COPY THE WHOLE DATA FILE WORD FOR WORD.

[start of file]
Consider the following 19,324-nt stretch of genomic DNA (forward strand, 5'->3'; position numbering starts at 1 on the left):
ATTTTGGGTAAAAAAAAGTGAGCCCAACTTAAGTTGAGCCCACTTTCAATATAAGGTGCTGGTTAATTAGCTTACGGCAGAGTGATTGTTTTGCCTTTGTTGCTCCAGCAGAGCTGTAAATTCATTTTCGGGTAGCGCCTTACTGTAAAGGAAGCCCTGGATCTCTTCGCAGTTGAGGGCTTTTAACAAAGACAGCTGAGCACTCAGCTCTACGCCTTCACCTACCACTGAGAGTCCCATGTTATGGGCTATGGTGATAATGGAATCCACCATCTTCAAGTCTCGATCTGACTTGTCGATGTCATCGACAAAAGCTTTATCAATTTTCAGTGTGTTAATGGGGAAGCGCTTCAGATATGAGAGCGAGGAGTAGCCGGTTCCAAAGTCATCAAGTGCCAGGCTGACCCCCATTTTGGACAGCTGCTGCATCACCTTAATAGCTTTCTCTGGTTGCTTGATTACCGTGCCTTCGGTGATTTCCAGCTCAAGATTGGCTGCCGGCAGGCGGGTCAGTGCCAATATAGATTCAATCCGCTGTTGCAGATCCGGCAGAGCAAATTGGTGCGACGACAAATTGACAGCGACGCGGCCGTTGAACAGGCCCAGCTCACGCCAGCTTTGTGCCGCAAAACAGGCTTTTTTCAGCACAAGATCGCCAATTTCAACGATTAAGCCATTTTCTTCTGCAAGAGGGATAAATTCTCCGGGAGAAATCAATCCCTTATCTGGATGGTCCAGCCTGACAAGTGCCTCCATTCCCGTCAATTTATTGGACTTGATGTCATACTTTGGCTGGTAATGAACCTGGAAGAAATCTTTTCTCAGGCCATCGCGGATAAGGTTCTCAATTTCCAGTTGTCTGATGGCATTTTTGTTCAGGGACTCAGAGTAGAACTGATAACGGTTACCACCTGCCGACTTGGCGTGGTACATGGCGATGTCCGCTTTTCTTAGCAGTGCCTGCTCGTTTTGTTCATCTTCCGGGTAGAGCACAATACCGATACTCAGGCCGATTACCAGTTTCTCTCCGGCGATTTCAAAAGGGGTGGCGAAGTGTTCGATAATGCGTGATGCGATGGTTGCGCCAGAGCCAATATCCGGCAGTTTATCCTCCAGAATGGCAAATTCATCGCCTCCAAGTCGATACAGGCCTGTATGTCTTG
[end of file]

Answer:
Consider the following 19,324-nt stretch of genomic DNA (forward strand, 5'->3'; position numbering starts at 1 on the left):
ATTTTGGGTAAAAAAAAGTGAGCCCAACTTAAGTTGAGCCCACTTTCAATATAAGGTGCTGGTTAATTAGCTTACGGCAGAGTGATTGTTTTGCCTTTGTTGCTCCAGCAGAGCTGTAAATTCATTTTCGGGTAGCGCCTTACTGTAAAGGAAGCCCTGGATCTCTTCGCAGTTGAGGGCTTTTAACAAAGACAGCTGAGCACTCAGCTCTACGCCTTCACCTACCACTGAGAGTCCCATGTTATGGGCTATGGTGATAATGGAATCCACCATCTTCAAGTCTCGATCTGACTTGTCGATGTCATCGACAAAAGCTTTATCAATTTTCAGTGTGTTAATGGGGAAGCGCTTCAGATATGAGAGCGAGGAGTAGCCGGTTCCAAAGTCATCAAGTGCCAGGCTGACCCCCATTTTGGACAGCTGCTGCATCACCTTAATAGCTTTCTCTGGTTGCTTGATTACCGTGCCTTCGGTGATTTCCAGCTCAAGATTGGCTGCCGGCAGGCGGGTCAGTGCCAATATAGATTCAATCCGCTGTTGCAGATCCGGCAGAGCAAATTGGTGCGACGACAAATTGACAGCGACGCGGCCGTTGAACAGGCCCAGCTCACGCCAGCTTTGTGCCGCAAAACAGGCTTTTTTCAGCACAAGATCGCCAATTTCAACGATTAAGCCATTTTCTTCTGCAAGAGGGATAAATTCTCCGGGAGAAATCAATCCCTTATCTGGATGGTCCAGCCTGACAAGTGCCTCCATTCCCGTCAATTTATTGGACTTGATGTCATACTTTGGCTGGTAATGAACCTGGAAGAAATCTTTTCTCAGGCCATCGCGGATAAGGTTCTCAATTTCCAGTTGTCTGATGGCATTTTTGTTCAGGGACTCAGAGTAGAACTGATAACGGTTACCACCTGCCGACTTGGCGTGGTACATGGCGATGTCCGCTTTTCTTAGCAGTGCCTGCTCGTTTTGTTCATCTTCCGGGTAGAGCACAATACCGATACTCAGGCCGATTACCAGTTTCTCTCCGGCGATTTCAAAAGGGGTGGCGAAGTGTTCGATAATGCGTGATGCGATGGTTGCGCCAGAGCCAATATCCGGCAGTTTATCCTCCAGAATGGCAAATTCATCGCCTCCAAGTCGATACAGGCCTGTATGTCTTG